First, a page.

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Information on nontestimonial statements and the confrontation clause:
1. Does the Confrontation Clause Apply to Nontestimonial Statements?
(1) It is uncertain whether military courts are required to apply aConfrontation Clause analysis to nontestimonial statements.Unless and until the CAAF clarifies the law in this regard, prudent practitioners should apply the Ohio v. Roberts test to nontestimonial statements.
(2) The Crawford Court did not decide whether the Confrontation Clause was implicated by nontestimonial statements, stating “[w]here nontestimonial hearsay is at issue, it is wholly consistent with the Framers’ design to afford the States flexibility in their development of hearsay law—as does Roberts, and as would an approach that exempted such statements from Confrontation Clause scrutiny altogether.” Crawford, 541 U.S. at 68. Three (Judge Advocates Association )years later, however, the Court unambiguously held that the admission of nontestimonial statements do not violate an accused’s Sixth Amendment right to confrontation. Whorton v. Bockting, 127 S.Ct. 1173 (2007). [Note: Military courts are not necessarily bound by this Supreme Court precedent. See, H.F. “Sparky” Gierke, The Use of Article III Case Law in Military Jurisprudence, Army Lawyer, Aug. 2005.]
(3) It seems likely that military courts will align their holdings with the Supreme Court regarding nontestimonial statements. As a logical proposition, it does not make sense to apply the Confrontation Clause to nontestimonial statements given the Crawford Court’s explanation that the phrase “witnesses” in the Sixth Amendment only describes those who “bear testimony.” In other words, a person is only a witness if he makes a“testimonial” statement.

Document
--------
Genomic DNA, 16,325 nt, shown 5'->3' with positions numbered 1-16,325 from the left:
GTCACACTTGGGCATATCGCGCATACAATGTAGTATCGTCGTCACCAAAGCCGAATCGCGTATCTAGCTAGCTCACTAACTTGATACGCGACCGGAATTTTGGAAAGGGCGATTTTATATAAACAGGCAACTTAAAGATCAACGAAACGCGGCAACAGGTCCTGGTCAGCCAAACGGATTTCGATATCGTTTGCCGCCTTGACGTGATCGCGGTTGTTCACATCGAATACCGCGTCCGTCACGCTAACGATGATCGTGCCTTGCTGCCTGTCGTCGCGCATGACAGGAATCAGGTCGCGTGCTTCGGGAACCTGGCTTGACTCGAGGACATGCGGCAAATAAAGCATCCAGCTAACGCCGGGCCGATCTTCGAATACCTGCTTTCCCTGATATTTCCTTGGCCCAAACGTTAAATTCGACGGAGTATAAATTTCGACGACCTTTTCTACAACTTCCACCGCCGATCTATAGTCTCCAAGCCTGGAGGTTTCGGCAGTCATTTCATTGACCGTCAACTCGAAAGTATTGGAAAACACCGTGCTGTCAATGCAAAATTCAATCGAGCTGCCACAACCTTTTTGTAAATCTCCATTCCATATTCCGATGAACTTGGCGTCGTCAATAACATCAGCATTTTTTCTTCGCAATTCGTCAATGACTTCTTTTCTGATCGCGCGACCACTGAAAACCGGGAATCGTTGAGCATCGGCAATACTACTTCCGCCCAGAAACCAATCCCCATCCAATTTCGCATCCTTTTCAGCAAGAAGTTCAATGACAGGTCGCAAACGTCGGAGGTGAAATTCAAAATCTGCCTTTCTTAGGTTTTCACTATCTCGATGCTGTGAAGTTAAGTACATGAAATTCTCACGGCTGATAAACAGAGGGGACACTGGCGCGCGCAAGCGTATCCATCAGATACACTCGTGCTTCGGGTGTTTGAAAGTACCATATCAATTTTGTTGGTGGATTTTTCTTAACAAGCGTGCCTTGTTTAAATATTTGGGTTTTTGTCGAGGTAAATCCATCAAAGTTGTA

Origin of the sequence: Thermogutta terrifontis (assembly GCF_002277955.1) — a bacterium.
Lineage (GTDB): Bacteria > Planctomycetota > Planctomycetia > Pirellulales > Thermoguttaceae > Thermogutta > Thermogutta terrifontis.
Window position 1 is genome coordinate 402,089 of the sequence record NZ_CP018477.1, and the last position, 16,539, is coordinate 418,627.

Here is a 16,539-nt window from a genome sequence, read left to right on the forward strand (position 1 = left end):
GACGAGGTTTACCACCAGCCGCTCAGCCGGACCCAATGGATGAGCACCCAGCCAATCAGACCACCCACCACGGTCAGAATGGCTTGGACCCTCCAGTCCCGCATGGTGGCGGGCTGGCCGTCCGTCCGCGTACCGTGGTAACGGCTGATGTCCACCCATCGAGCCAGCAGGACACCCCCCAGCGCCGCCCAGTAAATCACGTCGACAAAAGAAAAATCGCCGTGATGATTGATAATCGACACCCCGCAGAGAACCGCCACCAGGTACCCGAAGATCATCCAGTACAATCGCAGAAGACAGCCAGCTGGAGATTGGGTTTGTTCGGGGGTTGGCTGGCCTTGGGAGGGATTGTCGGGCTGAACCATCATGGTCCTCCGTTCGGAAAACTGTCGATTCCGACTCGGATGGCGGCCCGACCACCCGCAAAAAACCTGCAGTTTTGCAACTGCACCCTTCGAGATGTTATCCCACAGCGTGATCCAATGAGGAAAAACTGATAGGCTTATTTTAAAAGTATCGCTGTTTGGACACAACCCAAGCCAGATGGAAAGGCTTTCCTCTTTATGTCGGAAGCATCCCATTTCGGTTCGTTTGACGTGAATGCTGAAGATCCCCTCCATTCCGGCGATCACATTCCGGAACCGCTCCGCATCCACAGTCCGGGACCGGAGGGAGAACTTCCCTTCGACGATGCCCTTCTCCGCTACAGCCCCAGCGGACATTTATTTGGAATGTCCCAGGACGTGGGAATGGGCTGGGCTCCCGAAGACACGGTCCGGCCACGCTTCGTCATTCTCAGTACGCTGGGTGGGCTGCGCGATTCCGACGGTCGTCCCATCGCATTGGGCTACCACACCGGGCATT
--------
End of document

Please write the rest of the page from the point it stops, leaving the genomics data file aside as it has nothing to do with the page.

b) Supreme Court Cases
(1) Whorton v. Bockting, 127 S. Ct. 1173 (2007). “Under Roberts, an out-of-court nontestimonial statement not subject to prior cross-examination could not be admitted without a judicial determination regarding reliability. Under Crawford, on the other hand, the Confrontation Clause has no application to such statements and therefore permits their admission even if they lack indicia of reliability.”
(2) Davis v. Washington, 547 U.S. 813, 823-824 (2006). “We must decide, therefore, whether the Confrontation Clause applies only to testimonial hearsay; and, if so, whether the recording of a 911 call qualifies. The answer to the first question was suggested in Crawford, even if not explicitly held: “The text of the Confrontation Clause reflects this focus [on testimonial hearsay]. It applies to ‘witnesses’ against the accused—in other words, those who ‘bear testimony.’ ‘Testimony,’ in turn, is typically ‘a solemn declaration or affirmation made for the purpose of establishing or proving some fact.’ An accuser who makes a formal statement to government officers bears testimony in a sense that a person who makes a casual remark to an acquaintance does not.” A limitation so clearly reflected in the text of the constitutional provision must fairly be said to mark out not merely its ‘core,’ but its perimeter.”
c) Military Cases